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Reports delayed as municipal law enforcement staff spread thin

One report pushed to summer, another postponed to the end of the year; director maintains his department is not short staffed

By Joel Wittnebel/The Oshawa Express

Following a busy 2015, Oshawa’s municipal law enforcement is facing delays in providing reports on time.

Last year saw Oshawa’s municipal law enforcement handle nearly 13,000 different calls for property, parking or animal complaints on top of service increases to deal with the hosting of the Pan Am Games.

Now, two reports slated for the first quarter of 2016 have been pushed back, one to the summer and the other not until the final quarter of the year, the corporate services committee recently heard.

The first is a report following a request from the Downtown Oshawa Board of Management to allow a permanent exemption from the city’s licensing bylaws for food and refreshment trucks during special events in the city’s core. The report was set to come back this month, but has been delayed until the fourth quarter.

The second delay relates to the final bylaw to govern the resale of cats and dogs in pet stores. The item, which garnered heavy media attention when it hit city hall in September, was planned to come back in February 2016, but has been pushed now until June.

Despite the delays, Jerry Conlin, director of municipal law enforcement and licenses services, denies that his department is short staffed, but a few positions are in the process of being filled.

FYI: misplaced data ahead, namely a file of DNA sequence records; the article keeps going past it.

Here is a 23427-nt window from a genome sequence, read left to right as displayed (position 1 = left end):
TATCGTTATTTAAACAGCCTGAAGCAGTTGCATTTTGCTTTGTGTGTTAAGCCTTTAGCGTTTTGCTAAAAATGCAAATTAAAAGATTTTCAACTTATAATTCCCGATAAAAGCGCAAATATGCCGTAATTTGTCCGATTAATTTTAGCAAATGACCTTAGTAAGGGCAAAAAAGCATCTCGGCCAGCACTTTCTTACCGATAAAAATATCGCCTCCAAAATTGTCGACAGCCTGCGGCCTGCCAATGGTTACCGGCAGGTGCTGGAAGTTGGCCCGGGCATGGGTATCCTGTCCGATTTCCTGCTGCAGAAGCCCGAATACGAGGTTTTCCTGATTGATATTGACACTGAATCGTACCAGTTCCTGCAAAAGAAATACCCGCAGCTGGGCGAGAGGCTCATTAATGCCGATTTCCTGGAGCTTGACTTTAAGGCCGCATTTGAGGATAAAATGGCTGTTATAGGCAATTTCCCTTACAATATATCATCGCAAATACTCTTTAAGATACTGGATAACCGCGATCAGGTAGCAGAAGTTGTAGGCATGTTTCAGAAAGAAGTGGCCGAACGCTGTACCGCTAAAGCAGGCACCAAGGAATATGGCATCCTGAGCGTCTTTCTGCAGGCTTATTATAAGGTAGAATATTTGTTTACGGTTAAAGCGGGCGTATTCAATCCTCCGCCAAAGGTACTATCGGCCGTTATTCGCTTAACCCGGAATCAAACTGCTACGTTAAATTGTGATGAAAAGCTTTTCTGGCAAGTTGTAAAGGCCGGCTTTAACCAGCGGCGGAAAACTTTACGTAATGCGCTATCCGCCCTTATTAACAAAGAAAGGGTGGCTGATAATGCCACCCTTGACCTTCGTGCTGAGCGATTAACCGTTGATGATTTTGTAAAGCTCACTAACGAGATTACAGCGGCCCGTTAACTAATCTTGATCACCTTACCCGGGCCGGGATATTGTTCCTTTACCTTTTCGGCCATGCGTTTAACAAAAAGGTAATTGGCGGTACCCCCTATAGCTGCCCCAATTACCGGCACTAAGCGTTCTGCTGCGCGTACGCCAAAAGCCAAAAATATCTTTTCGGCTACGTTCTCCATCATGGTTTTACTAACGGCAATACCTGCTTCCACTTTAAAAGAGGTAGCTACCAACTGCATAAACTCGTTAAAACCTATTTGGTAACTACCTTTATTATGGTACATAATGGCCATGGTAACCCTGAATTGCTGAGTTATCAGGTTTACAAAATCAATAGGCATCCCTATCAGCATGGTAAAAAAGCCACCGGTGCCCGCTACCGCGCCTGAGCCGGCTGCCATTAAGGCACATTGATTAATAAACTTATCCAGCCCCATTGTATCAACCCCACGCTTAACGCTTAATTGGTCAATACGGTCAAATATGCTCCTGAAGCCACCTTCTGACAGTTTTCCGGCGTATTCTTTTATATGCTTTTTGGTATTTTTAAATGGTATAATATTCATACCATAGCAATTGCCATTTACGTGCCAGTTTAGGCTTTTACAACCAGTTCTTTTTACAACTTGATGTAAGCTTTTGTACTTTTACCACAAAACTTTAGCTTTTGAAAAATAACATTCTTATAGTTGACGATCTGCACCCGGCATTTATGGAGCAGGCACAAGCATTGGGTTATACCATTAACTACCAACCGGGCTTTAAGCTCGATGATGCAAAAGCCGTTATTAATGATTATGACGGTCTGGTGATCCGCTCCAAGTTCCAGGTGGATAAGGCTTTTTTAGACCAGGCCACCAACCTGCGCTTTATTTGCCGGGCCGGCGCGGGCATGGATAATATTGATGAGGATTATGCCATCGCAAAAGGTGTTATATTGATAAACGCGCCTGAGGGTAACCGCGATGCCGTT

Currently, the city is in the process of bringing in a replacement policy analyst after the previous employee left last year. Conlin says the department is also looking to hire another enforcement officer, and a third position, which recently became vacant that he wouldn’t comment on as the person resigned.

Along with taking on new responsibilites in garbage and ice/snow removal complaints, municipal law enforcement staff also saw a 36 per cent increase in property-related calls and a 13 per cent increase in property-related inspections last year over 2014.

Conlin says it is hard to point to one cause of this as Oshawa’s system is complaint based.

“That really depends on people calling us,” he says.

However, he did acknowledge that increased development and booming residential areas in the city’s north end could be a factor.

“We have more and more work up there all the time with new homes and everything being constructed,” Conlin says.

And while Conlin says his department’s workload isn’t slipping and they are meeting their requirements, he’s happy the additional work of 2015, like the Pan Am games, are behind them.

“It’s good that we don’t have some of the special projects going on right now because it helps us keep up with our regular work,” he says.